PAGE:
What does race mean to you?

"Race: Are We So Different" explores the complex nature of race in the United States. (credit: Courtesy of understandingrace.org) "Race: Are We So Different" explores the complex nature of race in the United States. (credit: Courtesy of understandingrace.org)

What does race mean to you? Is it something real, something that defines us and our biological history? Or is it a social construct, created by others to define how they see us in order to organize society into narrow structures?

At the Carnegie Museum of Natural History, a nationally touring exhibition titled “Race: Are We So Different?” explores race in the United States as an evolving, complex issue. The exhibit is a project of the American Anthropological Association and Science Museum of Minnesota, and funded in part by the National Science Foundation and Ford Foundation.

The exhibit combines biological, cultural, and historical points of view to tell a story about what race really means — and why it’s less rooted in science and more rooted in society. Rather than focusing on any single perspective on race, the show was curated to weave together ideas about race from the dawn of the nation to the present, while making explicit connections to current problems impacted by our skewed understanding of race. The exhibit sought to generate and guide discussion in the room, providing broad theoretical questions rather than answers. These prompts ranged from “Can you talk to your friends about race?” to “Does where we come from tell us who we are?”

Education, healthcare, voting, economic inequality, and home ownership were among the key issues explored.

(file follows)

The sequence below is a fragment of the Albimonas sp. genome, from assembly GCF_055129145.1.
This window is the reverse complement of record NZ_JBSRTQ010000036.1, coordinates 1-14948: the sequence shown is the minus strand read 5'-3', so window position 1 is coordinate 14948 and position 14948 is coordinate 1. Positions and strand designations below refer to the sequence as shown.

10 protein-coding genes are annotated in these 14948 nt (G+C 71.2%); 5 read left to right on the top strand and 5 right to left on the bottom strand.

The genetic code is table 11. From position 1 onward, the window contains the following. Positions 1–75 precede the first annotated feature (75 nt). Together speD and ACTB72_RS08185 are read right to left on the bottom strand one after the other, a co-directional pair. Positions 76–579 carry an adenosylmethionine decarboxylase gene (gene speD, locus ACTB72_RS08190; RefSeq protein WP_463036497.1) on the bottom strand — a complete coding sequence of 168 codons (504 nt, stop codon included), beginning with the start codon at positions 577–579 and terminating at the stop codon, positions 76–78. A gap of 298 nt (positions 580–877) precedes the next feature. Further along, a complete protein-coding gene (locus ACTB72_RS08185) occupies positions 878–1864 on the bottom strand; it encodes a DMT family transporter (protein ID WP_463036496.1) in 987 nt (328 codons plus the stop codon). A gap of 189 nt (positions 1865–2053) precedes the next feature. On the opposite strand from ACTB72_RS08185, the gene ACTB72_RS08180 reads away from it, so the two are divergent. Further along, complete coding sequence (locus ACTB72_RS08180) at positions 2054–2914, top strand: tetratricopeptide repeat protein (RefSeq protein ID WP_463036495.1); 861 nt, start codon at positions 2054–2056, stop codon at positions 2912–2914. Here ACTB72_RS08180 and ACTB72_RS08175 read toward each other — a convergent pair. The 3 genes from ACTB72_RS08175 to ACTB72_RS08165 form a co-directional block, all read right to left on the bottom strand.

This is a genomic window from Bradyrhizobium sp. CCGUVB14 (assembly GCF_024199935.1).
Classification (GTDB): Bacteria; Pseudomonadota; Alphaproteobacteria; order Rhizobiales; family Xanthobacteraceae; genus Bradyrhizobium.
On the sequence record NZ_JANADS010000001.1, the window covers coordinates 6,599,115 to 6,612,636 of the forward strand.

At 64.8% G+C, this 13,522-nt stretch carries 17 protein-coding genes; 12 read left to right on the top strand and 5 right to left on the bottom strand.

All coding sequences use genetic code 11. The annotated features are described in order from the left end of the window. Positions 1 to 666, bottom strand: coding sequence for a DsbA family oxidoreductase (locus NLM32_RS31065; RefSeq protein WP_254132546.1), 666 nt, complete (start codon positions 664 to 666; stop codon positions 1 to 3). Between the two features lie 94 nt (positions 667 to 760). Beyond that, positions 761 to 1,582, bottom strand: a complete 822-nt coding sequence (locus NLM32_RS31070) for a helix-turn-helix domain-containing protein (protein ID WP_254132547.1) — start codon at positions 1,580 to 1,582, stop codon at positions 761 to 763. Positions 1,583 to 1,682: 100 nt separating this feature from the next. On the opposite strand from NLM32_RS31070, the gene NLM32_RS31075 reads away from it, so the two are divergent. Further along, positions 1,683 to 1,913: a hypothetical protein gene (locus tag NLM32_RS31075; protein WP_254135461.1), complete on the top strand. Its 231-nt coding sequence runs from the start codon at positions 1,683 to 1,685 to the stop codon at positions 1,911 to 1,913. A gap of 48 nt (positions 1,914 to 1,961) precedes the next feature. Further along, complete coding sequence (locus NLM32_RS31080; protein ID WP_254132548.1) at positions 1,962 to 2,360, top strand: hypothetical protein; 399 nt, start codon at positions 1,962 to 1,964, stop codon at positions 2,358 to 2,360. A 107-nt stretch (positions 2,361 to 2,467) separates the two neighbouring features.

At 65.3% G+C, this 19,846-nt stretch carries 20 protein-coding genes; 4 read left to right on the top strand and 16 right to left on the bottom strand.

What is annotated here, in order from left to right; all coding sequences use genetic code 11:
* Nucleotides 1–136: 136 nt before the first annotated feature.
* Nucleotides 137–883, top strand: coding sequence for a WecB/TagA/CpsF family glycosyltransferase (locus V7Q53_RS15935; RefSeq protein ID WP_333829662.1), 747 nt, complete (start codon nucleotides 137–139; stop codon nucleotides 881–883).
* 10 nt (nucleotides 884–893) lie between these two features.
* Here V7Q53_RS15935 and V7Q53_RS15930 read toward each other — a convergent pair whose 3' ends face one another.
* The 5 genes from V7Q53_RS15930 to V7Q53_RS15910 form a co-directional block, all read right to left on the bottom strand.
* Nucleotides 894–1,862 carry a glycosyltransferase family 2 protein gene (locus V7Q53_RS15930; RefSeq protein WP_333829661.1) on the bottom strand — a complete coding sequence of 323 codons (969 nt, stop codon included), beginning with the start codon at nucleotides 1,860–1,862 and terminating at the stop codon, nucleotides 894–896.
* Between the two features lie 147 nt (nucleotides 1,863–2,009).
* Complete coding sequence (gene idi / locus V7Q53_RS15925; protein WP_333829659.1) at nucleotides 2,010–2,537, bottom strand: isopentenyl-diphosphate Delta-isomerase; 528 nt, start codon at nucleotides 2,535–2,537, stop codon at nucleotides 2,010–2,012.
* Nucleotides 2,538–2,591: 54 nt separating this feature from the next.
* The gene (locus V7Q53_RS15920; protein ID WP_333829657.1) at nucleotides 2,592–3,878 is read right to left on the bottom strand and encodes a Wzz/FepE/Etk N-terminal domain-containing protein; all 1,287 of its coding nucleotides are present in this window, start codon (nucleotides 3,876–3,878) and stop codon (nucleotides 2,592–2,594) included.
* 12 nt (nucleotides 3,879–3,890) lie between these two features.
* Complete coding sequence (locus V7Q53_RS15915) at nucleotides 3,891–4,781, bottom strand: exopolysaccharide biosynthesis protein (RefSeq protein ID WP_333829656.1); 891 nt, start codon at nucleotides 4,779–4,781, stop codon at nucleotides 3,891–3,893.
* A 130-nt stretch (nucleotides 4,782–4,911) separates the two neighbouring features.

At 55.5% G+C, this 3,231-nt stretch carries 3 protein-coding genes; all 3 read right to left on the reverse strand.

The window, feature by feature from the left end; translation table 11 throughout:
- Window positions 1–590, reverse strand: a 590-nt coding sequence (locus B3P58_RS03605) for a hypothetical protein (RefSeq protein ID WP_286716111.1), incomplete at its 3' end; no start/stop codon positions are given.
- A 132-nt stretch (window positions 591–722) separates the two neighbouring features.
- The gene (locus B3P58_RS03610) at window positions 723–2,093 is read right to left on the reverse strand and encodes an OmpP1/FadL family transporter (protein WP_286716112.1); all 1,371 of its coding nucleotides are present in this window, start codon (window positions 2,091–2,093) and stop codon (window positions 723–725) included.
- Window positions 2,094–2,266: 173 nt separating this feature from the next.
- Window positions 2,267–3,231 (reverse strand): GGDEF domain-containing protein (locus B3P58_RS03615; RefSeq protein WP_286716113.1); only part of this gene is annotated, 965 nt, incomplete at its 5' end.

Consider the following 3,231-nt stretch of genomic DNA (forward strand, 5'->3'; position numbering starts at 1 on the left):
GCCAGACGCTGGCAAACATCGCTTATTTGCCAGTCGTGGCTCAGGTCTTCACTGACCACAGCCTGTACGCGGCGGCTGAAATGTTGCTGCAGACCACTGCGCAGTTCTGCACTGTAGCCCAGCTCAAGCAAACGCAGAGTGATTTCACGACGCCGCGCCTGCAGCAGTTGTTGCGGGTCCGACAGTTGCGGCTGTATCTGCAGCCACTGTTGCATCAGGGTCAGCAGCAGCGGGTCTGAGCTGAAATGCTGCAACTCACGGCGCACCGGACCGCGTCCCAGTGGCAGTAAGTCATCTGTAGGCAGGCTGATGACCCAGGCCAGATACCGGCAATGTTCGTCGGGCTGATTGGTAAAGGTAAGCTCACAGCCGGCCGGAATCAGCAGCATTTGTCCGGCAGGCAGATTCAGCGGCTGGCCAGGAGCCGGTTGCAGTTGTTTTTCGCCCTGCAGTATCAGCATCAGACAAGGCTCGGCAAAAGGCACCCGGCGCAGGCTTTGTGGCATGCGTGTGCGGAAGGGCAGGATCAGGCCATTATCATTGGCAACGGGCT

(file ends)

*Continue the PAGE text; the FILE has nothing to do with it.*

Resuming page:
Most compelling about the exhibition was the use of visuals, such as archival photography, documentary videos, and interactive maps, complemented by persuasive and slightly shocking statistics.

Just 100 years ago, much of Western philosophy believed that race was the indicator that all people are inherently unequal, and pointed to biological differences as evidence. Yet while the “science” of racial inequality has largely been discarded, the philosophy, politics, and ideology based on such ideas remain at the core framework of American society.

With clear community-oriented objectives, the Carnegie Museum supplemented the core exhibit with a local section on the history of race in Pittsburgh through a comparison of photojournalism from the 1950s to the present. A city rich with working-class and racial history, Pittsburgh remains one of the most segregated cities: African-American communities and white communities are almost entirely separated from one another. The exhibit aimed to deepen conversation within the city on the impacts of racial inequality. A gallery talk Saturday morning invited Pittsburgh’s diverse community to join the curators of the photographic exhibit to discuss what they found when they asked Pittsburgh residents, “How would you describe race relations in Pittsburgh?”

In many ways, Carnegie Mellon is a diverse campus with students from around the world. While only 11 percent of students are African-American, Hispanic, or Native American, another 15 percent are international, and students and faculty alike tend to perceive the campus as diverse. Yet this diversity should not diminish the importance of understanding that whether we individually feel it all the time or not, defining race is very much a critical issue in understanding the United States and the world in the 21st century.

Powerfully presented, this exhibition demonstrates that by expanding the conversation on race to talk about inequality and prejudice in general, it becomes possible to get past our own limited sense of identity and move toward a global understanding of race.